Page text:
Wednesday, January 16, 2013
Zero Dark Thirty
ZERO DARK THIRTY: Jessica Chastain, Jason Clarke, Kyle Chandler, directed by Kathryn Bigelow (157 min.)
The following is based on first-hand accounts of true events. This is what the opening title card of Zero Dark Thirty tells us; something along those lines I should say. I don't concern myself much with nitpicking truths and controversies with the film to be honest. Sure, certain things may have been embellished for the sake of dramatic effect, but maybe my optimism assures me most of the pieces in place are based in fact. I don't imagine any large fictional leaps made in order to dramatize a story that is as dramatic and compelling as anything in modern American History. World History to be more specific. Zero Dark Thirty is telling the story of the World's most legendary manhunt, and it lives up to its source material. This is an excellent film from start to finish.
We begin with a black-screen reference to 9/11, and we launch immediately into the search for Osama bin Laden. We meet Maya (Jessica Chastain), a CIA operative, young and eager and determined to find and kill bin Laden. She comes in as an observer first, standing by watching physical and mental torture of detainees by Dan (Jason Clarke, in a standout performance), as he employs all of those controversial methods in order to get an answer. Water-boarding takes front and center early on and, politics aside, these are moments which pulled me into the severity of the narrative. They set the tone and set the stakes for what is to come.
We all know the direction the manhunt went over the course of a decade, which is a tricky dance for director Kathryn Bigelow. Some of the suspense could have been zapped in the hands of a lesser director, but Bigelow keeps us engaged. As moments unfold over the years, even the more novice news historian can keep up through the CIA jargon and keep up with the investigation. Moments like the 2005 London bus bombing and the bomb in Times Square in 2010 are highlighted to create a thread which drives the film forward over ten years. The entire time it is Maya pursuing her target with unflinching determination and the advantage of a fresh approach.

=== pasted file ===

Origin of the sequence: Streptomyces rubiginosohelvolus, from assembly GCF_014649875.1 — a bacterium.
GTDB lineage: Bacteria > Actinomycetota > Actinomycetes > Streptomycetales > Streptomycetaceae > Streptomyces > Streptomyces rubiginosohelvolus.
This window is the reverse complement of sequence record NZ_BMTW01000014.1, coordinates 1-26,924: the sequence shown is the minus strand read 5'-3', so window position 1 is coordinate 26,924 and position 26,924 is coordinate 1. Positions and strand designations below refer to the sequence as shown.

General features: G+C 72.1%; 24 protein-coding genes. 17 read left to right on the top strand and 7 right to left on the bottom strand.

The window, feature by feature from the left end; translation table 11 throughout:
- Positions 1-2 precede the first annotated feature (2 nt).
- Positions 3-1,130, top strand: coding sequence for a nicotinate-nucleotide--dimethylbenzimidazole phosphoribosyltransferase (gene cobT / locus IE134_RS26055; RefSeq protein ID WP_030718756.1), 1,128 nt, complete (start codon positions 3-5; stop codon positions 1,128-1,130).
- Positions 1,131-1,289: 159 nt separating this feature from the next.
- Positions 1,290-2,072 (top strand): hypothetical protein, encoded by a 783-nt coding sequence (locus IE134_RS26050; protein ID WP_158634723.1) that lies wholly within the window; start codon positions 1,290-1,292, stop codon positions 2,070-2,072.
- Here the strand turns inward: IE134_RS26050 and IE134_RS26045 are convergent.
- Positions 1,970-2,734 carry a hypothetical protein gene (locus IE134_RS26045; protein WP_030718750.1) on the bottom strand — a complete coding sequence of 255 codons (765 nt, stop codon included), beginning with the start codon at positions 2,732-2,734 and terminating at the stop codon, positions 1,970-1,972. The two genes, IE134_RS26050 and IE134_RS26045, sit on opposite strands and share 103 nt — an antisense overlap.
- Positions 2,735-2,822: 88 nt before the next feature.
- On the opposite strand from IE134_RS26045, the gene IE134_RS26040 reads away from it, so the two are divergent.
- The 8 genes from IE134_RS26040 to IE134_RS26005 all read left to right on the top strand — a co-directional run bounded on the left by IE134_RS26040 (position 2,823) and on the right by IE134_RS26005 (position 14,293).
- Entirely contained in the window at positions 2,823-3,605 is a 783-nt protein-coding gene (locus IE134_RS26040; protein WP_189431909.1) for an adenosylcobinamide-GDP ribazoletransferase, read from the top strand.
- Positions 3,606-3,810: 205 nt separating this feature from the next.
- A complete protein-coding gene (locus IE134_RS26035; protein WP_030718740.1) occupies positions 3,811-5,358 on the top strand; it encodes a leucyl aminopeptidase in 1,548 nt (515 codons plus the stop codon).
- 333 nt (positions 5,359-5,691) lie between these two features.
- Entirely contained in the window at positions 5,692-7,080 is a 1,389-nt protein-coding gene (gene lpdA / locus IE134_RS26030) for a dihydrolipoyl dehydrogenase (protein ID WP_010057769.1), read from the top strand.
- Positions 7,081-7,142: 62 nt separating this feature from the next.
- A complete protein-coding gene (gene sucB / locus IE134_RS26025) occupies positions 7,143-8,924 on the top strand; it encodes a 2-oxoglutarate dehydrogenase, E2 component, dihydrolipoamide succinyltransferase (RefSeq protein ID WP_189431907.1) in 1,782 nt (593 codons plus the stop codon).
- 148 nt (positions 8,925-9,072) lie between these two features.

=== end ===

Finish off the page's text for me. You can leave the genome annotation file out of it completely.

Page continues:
It is Maya who pushes back at conventional thinking regarding the whereabouts of bin Laden. Why would he be in the mountains, in a cave? Is there the possibility he may be hiding in plain sight in the middle of town? She thinks so, and she fights against her superiors, all men, including Joseph Bradley (Kyle Chandler), the CIA director in the Middle East who thinks she is nuts. Later she must convince the CIA Director played by James Gandolfini, and she takes on the challenges with the same determination she has carried with her throughout the manhunt. The most compelling aspect of the story itself is how just one opposing opinion changed the entire game. Maya's insistence is what got the ball rolling and got Seal Team 6 involved.
The offensive on the compound in Pakistan is the third act of the film, filled out with mostly nameless faces except Joel Edgerton and Chris Pratt as Navy SEALs. The attack is sloppy, but tense and quick. All of the intensity of the film has led to this, a truly gripping finale to a story in which we all know the ending. The two hours preceding the attack, the procedural aspect, is equally as gripping as these final moments. Despite its jnown ending, the film still has some surprises along the way. Credit Jessica Chastain for most of this; she is going to be tough to overtake on Oscar night it seems, and deservedly so. Beyond Chastain the supporting performances are even and the pacing brisk for a movie that hits two-and-a-half hours. And when we get to the end, to the final result, we get a moment with our hero much like the one in Bigelow's The Hurt Locker. Comparing the two beyond that would be fruitless.